American Tract Society Bible Dictionary
A celebrated city of Syria. Hamath, like Jerusalem and Damascus, is one of the few places in Syria and Palestine which have retained a certain degree of importance from the very earliest ages to the present time. The name occurs in Genesis 10:18 , as the seat of a Canaanitish tribe; and it is often mentioned as the northern limits of Canaan in its widest extent, Numbers 13:21; Joshua 13:5; Judges 3:3 . In David's time, Toi king of Hamath was his ally, 2 Samuel 8:9,10 .
Burckhardt describes Hamath as "situated on both sides of the Orontes; a part of it is built on the declivity of a hill, and a part in the plain. The town is of considerable extent, and must contain at least 30,000 inhabitants. There are four bridges over the Orontes in the town. The river supplies the upper town with water by means of buckets fixed to high wheels, which empty themselves into stone canals, supported by lofty arches on a level with the upper part of the town. There are about a dozen of the wheels; the largest of them is at least seventy feet in diameter. The principal trade of Hamath is with the Arabs, who buy here their tent furniture and clothes. The government of Hamath comprises about one hundred and twenty inhabited villages, and seventy or eighty which have been abandoned. The western part of its territory is the granary of the northern Syria, though the harvest never yields more than ten for one, chiefly in consequence of the immense numbers of mice, which sometimes wholly destroy the crops." "The entering in of Hamath" is the northern part of the valley which leads up to it from Palestine, between Lebanon and Anti-Lebanon, Numbers 13:21; 1 Kings 1:53 .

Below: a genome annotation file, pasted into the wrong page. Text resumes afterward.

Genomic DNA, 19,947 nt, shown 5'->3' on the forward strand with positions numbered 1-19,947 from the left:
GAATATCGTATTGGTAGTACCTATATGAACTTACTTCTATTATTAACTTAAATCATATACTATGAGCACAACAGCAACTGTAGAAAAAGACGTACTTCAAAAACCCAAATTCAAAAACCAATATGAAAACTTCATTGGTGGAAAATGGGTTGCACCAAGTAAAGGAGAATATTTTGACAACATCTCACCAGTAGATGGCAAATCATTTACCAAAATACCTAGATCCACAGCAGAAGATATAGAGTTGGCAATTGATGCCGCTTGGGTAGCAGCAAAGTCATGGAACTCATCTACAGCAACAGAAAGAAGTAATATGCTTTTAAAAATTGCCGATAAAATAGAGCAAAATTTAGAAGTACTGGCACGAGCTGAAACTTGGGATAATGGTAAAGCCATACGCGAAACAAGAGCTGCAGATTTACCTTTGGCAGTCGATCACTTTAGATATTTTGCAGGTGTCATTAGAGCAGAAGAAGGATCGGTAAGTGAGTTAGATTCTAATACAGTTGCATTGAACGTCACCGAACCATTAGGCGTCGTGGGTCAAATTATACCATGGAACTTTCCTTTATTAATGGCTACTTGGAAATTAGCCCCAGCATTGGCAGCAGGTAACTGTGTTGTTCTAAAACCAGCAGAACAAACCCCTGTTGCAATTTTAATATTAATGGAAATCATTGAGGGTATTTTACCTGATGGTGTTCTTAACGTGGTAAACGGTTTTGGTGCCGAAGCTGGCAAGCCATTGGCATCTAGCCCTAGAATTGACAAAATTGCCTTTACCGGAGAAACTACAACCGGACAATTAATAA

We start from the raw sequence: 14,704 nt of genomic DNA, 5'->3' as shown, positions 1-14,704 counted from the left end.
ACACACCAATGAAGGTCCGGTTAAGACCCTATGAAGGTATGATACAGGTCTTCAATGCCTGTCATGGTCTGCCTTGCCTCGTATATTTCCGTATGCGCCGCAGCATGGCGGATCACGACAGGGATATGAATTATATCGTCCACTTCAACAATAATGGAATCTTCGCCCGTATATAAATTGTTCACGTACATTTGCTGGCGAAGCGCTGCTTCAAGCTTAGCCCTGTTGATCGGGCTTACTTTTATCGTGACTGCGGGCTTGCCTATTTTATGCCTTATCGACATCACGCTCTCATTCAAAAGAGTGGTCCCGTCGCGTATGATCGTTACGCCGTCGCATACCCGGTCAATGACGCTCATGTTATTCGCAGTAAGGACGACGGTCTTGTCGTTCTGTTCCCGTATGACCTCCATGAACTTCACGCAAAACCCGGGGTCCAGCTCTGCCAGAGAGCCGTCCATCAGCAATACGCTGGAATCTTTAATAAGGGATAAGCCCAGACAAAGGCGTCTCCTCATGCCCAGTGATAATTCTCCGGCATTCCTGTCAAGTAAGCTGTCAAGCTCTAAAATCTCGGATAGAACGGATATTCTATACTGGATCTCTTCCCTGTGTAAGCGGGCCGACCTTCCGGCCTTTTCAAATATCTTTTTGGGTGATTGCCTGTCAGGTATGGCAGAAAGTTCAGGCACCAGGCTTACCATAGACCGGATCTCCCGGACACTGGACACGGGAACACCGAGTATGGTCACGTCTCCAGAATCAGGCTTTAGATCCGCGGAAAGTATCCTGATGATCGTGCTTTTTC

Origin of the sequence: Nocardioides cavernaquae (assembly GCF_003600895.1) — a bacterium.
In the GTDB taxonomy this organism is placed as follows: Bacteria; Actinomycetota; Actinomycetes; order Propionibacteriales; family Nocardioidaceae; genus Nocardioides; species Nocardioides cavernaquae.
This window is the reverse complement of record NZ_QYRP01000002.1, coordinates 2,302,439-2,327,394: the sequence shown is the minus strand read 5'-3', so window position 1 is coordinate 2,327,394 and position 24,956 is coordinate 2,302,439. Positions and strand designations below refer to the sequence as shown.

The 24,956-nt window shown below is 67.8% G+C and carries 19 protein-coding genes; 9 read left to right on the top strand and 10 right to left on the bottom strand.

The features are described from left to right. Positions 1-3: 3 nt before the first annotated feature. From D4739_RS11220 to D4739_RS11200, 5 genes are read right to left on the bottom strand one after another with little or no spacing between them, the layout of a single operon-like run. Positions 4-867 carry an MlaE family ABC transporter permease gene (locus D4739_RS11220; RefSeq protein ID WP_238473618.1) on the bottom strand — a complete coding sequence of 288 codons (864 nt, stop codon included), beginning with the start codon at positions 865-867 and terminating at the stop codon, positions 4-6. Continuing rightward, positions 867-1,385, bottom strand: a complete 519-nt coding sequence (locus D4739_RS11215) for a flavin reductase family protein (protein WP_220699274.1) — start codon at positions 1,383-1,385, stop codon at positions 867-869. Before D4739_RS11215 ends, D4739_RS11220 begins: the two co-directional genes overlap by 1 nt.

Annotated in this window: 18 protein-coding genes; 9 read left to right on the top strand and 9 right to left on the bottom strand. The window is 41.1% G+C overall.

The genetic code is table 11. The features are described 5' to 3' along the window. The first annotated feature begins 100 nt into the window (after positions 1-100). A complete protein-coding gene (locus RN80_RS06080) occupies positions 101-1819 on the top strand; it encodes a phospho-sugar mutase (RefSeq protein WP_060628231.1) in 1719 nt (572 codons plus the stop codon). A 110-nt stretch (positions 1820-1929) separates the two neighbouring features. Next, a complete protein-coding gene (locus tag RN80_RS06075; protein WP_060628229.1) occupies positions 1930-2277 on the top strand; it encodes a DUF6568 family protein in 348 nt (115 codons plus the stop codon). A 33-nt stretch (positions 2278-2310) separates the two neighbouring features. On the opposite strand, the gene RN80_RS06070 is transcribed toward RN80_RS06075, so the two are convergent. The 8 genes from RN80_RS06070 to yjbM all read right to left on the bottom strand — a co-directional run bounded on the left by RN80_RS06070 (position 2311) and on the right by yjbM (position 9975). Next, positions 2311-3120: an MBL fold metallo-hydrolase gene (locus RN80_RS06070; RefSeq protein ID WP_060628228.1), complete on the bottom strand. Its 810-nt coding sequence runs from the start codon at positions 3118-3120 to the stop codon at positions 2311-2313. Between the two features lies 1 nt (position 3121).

These files are public domain and are a derivative of the topics are from American Tract Society Bible Dictionary published in 1859.
Rand, W. W. Entry for 'Hamath'. American Tract Society Bible Dictionary. https://www.studylight.org/dictionaries/eng/ats/h/hamath.html. 1859.